Parshas Ki Seitzei
Moshe's Final Oration to the Jewish People
The parsha of Ki Teitzei contains the second most numerous count of mitzvoth
in the Torah, topped only by the count of mitzvoth in the parsha of Kdoshim
in Chumash Vayikra. The commentators to the Torah discuss why these mitzvoth
that first appear in Ki Teitzei, all of whom are ultimately derived from the
granting of the Torah at Mount Sinai almost forty years earlier, find their
place in the Torah here in Moshe’s final oration to the Jewish people.
Their approach to the issue differs. Some are of the opinion since many of
these mitzvoth are related to war, settling the land, domesticated human
life and the like they appear here because of the impending life altering
change for the Jewish people from a miraculous existence in the desert to a
more natural and normal society living. They were now in their own land with
all of the changes and problems that such a radical shift of circumstances
Others merely say that this is an example of the Talmudic dictum that the
Torah is not bound in its teachings and text to any narrative time line;
there is no chronological order to the Torah. Even though these mitzvoth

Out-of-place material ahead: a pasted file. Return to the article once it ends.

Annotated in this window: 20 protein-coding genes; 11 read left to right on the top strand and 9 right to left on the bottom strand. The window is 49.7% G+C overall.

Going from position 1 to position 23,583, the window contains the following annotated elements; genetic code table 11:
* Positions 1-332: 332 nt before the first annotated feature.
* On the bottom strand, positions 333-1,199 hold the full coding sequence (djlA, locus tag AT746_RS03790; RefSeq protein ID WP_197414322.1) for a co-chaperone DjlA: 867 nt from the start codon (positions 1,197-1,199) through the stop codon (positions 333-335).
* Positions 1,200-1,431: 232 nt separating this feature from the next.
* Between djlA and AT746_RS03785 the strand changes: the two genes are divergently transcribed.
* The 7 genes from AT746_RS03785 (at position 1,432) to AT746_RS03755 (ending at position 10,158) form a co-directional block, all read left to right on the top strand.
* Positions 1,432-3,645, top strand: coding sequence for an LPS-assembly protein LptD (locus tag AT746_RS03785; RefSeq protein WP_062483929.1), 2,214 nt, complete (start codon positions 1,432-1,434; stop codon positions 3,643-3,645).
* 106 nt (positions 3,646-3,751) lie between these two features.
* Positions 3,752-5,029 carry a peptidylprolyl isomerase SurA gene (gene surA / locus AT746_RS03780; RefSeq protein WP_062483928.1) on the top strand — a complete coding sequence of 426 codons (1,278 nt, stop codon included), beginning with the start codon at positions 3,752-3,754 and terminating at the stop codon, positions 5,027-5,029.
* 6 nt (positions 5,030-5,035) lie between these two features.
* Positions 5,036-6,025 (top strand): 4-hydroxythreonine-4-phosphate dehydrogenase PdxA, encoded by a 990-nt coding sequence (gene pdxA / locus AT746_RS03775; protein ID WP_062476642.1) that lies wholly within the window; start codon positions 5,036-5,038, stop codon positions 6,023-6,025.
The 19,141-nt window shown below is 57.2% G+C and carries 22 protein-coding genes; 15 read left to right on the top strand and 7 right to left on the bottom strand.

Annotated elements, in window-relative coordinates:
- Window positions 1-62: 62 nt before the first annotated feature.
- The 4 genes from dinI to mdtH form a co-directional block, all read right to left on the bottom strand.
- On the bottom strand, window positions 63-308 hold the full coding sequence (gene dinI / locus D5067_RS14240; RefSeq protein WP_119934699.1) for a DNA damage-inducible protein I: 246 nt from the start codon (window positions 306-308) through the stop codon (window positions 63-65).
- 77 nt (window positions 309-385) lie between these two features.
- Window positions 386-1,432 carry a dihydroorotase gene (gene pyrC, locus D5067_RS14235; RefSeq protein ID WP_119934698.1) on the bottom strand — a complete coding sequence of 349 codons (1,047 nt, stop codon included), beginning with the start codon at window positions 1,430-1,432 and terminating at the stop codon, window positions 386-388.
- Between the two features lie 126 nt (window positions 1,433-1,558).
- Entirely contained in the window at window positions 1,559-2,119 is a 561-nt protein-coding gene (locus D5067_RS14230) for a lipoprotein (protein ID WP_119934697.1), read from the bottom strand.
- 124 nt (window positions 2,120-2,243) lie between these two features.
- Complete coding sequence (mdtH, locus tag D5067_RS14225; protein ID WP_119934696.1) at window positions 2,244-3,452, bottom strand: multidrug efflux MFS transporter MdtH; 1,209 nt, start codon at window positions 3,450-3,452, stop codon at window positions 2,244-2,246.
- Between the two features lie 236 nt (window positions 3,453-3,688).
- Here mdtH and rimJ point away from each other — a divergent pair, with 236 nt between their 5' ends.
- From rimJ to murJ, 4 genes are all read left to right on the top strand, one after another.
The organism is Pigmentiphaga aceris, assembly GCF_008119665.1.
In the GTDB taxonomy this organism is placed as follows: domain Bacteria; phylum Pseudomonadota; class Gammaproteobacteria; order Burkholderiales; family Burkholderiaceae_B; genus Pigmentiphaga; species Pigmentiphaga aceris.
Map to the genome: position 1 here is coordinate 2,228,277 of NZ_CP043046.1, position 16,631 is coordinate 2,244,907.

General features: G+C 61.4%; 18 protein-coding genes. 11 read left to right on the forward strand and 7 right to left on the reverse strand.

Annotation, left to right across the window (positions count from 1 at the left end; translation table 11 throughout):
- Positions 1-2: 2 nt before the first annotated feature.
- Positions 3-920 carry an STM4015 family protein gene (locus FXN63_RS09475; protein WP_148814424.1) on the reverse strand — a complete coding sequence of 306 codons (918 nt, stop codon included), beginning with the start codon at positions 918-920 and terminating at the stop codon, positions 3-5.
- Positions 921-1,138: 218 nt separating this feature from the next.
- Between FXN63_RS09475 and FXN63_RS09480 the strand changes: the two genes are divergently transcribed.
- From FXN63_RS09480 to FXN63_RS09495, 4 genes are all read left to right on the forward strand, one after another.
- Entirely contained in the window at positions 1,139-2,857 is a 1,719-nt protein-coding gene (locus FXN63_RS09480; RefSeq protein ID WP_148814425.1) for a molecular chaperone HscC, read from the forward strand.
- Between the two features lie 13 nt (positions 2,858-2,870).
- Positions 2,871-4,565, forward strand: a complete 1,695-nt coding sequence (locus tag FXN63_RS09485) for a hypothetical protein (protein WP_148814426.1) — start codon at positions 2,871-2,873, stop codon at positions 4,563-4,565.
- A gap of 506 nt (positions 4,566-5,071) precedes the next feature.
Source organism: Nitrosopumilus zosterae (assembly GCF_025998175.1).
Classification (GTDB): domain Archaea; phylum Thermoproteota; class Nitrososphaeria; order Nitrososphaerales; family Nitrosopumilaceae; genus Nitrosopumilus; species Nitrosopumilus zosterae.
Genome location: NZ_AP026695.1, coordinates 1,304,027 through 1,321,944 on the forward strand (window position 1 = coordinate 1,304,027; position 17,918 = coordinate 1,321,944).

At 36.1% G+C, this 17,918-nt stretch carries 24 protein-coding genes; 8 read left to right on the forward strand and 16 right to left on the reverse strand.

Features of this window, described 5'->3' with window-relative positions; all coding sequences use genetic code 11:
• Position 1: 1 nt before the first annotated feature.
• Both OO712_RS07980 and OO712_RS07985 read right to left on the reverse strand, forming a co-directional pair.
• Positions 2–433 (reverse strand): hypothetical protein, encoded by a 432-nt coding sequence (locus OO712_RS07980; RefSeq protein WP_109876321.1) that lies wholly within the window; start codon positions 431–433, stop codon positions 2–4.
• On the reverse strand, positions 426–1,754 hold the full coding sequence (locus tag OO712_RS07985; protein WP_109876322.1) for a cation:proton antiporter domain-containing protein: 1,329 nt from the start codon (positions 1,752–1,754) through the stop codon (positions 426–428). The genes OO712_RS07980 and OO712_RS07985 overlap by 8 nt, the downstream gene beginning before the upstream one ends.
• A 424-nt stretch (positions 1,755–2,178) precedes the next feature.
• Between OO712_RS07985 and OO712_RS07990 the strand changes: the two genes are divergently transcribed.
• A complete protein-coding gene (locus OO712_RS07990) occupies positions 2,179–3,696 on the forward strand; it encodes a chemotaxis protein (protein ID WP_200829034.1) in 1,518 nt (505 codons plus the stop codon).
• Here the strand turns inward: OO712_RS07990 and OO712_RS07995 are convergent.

appear to us in writing here for the first time in the Torah text, they were
essentially already taught to the Jewish people in the desert long before by
There are other explanations to the placement of these mitzvoth here in our
parsha advanced by many of the great commentators to the Torah. All possible
explanations are valid and they are not mutually exclusive.
If I may be bold enough to add my insight to this matter as well, I would
say as follows: The Jewish people are now about to become a nation and to
establish their own government in the Land of Israel. They will have to
fight many battles, bloody and painful, to establish their right to the Land
of Israel and to establish their sovereignty over the territory that it
They will need an army, a civil government, a judicial system, an economy
and labor force and all of the other necessary trappings that accompany
nation building and establishing a territorial entity and effective
government. In the face of these demands it will be likely that they will
think that they may discard the spiritual yoke of the mitzvoth imposed upon
them at Sinai.
It will be easy to say that mitzvoth were necessary in the Sinai desert
where no other demands on our time, energy and service existed for us. But
now we have more pressing business at hand and therefore the punctilious
observance of mitzvoth is no longer required of us.
Moshe comes in this parsha, in the midst of his valedictory oration to the
Jewish people, to remind them that mitzvoth and Torah are the only effective
guarantee of Jewish success and survival even while engaged in building and
defending Jewish sovereignty in the Land of Israel.
Moshe in effect says to them: “Here are some more mitzvoth that will help
you succeed in building the land and your sovereignty over it.” Moshe’s
message is as germane to our time as it was to the first Jews who arrived en
masse to settle in the Land of Israel thirty-three centuries ago.
Rabbi Berel Wein